Photo by: Pixabay user jose esqueda

Harvard T.H. Chan School of Public Health Study Identifies Hundreds of Hospitals on Atlantic and Gulf Coasts at Risk of Flooding from Hurricanes

09/29/2022 | Harvard Chan C-CHANGE

Climate change expected to increase hospital flooding risk by 22% this century

Boston, MA – The first study to systematically investigate flooding risk to hospitals on the Atlantic and Gulf Coasts from Category 1-4 storms finds that even relatively weak storms pose a serious flood risk to hospitals along the coast. Sea level rise expected in this century due to the effects of climate change increases the odds of hospital flooding by 22% according to a study, which was published today in the AGU journal GeoHealth by the Center for Climate, Health, and the Global Environment at Harvard T.H. Chan School of Public Health, Boston University School of Medicine Department of Family Medicine, and PSE Healthy Energy.

“We now have a better sense of which hospitals are likely to flood from a hurricane today and those that need to prepare for greater risks in the future,” said senior author Dr. Aaron Bernstein, Interim Director of Harvard Chan C-CHANGE. “Hurricanes are expected to get more severe and may strike regions further north than in the past due to climate change. In places like my hometown of Boston, we can avoid crises that other hospitals have had to endure by learning from their experience and creating plans that build on best practices. But we must act now, before disaster strikes.”

Researchers identified 682 acute care hospitals in 78 metropolitan statistical areas located within 10 miles of the Atlantic and Gulf Coasts of the United States, covering a population just under 85 million people, or about 1 in 4 Americans. They found that 25 of the 78 metro areas studied have half or more of their hospitals at risk of flooding from a Category 2 storm.

The 10 metro areas where a Category 2 hurricane threatens access to hospital care most are:

  • Miami-Fort Lauderdale-West Palm Beach, FL
  • New York-Newark-Jersey City, NY-NJ-PA
  • Boston-Cambridge-Newton, MA-NH
  • Orlando-Kissimmee-Sanford, FL
  • New Orleans-Metairie, LA
  • Tampa-St. Petersburg-Clearwater, FL
  • North Port-Sarasota-Bradenton, FL
  • Jacksonville, FL
  • Cape Coral-Fort Myers, FL
  • Philadelphia-Camden-Wilmington, PA-NJ-DE-MD

The modeling shows that with sea level rise expected this century, the Baton Rouge, Virginia Beach, Corpus Christi, Philadelphia, and Boston metro areas have over 90% increases in the number of beds at risk of flooding from a Category 2 storm.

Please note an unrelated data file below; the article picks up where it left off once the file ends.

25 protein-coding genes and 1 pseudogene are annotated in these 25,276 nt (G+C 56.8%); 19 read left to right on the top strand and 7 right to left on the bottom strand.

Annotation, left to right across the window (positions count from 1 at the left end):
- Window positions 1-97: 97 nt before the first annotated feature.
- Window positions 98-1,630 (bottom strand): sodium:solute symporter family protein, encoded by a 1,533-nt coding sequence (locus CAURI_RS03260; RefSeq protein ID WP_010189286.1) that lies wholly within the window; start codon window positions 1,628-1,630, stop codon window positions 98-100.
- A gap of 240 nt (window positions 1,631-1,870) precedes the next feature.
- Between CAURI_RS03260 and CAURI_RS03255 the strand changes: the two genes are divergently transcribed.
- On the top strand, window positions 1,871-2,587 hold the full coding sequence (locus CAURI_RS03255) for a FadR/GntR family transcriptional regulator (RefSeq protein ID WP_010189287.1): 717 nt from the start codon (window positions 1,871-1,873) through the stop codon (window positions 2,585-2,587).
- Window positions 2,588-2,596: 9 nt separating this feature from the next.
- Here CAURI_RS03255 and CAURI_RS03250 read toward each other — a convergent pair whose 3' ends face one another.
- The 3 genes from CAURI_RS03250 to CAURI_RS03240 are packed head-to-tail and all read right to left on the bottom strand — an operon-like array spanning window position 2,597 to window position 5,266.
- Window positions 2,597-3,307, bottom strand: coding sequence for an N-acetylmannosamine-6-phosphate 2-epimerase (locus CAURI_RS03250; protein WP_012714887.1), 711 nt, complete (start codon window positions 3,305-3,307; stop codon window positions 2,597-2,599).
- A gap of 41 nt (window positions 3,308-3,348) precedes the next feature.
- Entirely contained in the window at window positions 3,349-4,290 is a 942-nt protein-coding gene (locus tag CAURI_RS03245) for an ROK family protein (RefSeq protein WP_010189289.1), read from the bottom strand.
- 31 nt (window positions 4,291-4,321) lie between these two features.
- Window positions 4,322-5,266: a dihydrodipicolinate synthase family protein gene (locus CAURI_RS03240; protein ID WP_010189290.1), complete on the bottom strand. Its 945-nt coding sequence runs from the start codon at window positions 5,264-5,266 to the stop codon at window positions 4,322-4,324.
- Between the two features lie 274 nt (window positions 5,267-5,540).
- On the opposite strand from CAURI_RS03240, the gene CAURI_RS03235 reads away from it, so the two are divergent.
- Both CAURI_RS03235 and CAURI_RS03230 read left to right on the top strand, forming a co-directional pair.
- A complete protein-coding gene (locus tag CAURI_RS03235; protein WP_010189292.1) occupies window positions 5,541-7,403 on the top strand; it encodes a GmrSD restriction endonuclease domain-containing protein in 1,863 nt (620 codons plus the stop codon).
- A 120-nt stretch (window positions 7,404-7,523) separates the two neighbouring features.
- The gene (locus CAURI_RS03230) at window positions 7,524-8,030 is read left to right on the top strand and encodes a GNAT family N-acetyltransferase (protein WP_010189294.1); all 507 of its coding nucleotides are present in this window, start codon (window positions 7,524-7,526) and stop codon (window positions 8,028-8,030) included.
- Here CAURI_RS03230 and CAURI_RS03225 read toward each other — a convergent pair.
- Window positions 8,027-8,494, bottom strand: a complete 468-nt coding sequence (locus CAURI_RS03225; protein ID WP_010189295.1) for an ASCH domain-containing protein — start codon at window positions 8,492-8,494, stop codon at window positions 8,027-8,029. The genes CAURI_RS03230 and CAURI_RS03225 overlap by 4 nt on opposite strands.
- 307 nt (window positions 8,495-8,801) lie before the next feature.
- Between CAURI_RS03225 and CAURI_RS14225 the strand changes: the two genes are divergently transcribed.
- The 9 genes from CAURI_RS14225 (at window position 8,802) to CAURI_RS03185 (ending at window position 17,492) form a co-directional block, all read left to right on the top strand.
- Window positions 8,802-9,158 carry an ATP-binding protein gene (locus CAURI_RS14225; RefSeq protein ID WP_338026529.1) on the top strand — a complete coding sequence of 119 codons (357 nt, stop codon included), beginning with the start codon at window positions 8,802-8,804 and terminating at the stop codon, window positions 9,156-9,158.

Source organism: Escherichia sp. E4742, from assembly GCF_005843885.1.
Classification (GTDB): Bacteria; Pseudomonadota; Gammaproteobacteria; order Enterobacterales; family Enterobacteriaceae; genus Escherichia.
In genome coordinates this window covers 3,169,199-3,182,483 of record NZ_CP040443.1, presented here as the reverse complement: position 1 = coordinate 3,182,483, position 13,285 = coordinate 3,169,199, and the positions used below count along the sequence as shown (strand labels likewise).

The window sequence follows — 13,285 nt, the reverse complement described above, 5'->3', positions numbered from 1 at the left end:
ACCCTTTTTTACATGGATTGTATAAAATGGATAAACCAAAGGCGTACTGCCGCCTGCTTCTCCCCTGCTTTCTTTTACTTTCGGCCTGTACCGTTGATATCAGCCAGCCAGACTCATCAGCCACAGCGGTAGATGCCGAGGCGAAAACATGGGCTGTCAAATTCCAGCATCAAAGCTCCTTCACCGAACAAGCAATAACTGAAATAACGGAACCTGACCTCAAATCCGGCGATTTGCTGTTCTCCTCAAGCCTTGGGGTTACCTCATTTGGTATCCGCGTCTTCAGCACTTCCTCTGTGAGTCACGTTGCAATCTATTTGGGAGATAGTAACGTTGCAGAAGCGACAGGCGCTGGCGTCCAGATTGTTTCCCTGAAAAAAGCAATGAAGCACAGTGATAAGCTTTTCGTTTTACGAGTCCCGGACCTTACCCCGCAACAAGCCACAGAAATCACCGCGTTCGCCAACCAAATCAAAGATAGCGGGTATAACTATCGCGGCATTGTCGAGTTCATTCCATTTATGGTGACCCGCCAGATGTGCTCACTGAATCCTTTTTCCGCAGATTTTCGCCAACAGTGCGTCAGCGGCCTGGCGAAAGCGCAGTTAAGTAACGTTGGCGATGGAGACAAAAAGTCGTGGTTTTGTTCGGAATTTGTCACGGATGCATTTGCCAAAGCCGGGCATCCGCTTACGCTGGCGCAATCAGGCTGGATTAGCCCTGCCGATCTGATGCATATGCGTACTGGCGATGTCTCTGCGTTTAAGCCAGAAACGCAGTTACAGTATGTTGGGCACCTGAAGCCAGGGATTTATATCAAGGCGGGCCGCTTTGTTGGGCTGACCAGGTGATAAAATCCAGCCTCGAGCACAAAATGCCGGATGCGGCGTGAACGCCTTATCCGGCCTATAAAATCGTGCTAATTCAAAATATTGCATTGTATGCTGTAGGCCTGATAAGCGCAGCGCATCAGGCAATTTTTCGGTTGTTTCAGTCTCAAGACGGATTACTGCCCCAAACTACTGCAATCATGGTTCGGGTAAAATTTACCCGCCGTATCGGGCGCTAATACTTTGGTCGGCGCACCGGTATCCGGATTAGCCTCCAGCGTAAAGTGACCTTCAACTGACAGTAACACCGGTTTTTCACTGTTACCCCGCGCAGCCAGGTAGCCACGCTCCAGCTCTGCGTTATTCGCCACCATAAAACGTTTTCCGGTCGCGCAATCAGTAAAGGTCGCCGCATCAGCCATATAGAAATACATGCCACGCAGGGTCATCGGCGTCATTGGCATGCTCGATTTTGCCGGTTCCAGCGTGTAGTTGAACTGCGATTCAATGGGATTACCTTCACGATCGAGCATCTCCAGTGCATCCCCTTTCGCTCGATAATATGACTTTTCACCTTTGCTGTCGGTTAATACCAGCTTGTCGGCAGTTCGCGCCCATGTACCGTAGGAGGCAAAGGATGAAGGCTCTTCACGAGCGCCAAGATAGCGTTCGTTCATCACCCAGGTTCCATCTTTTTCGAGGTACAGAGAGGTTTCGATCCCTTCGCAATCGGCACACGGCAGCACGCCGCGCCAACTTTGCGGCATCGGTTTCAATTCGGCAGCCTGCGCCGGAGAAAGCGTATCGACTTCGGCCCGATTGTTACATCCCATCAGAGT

Recent storms have devastated hospital infrastructure. This study finds that even if hospital buildings may not be flooded the roads around them may be, restricting or preventing access to care. In 18 metro areas, at least half of the roads within one mile of hospitals were at risk of flooding from a Category 2 storm. Flooded roads have often been a major challenge to emergent patient transfer during hurricanes as well as patient and staff access to hospitals well after storms have passed.

The Southeast Louisiana Veterans Health Care Center built in 2016, which replaced the VA Hospital and Charity Hospital in New Orleans after Hurricane Katrina, provides a model for how coastal hospitals and health systems can improve their resilience to hurricanes, according to the study authors. It was designed to remain operational for seven days even if city utilities and infrastructure are compromised and features back-up fuel supplies, on-site sewage treatment facilities, and sufficient accommodations for up to 1,000 staff and patients to shelter in place. Critical mechanical and electrical equipment as well as patient care areas are located at least 20 feet above the 100-year floodplain.

This study is part of Harvard Chan C-CHANGE’s Climate MD program, which helps identify, support, and prepare health care workers to address climate-related impacts on health and health care delivery. The program helps health care providers buffer risks to the patients they serve, protect people most at risk from the climate crisis, and advance health equity.

About Harvard Chan C-CHANGE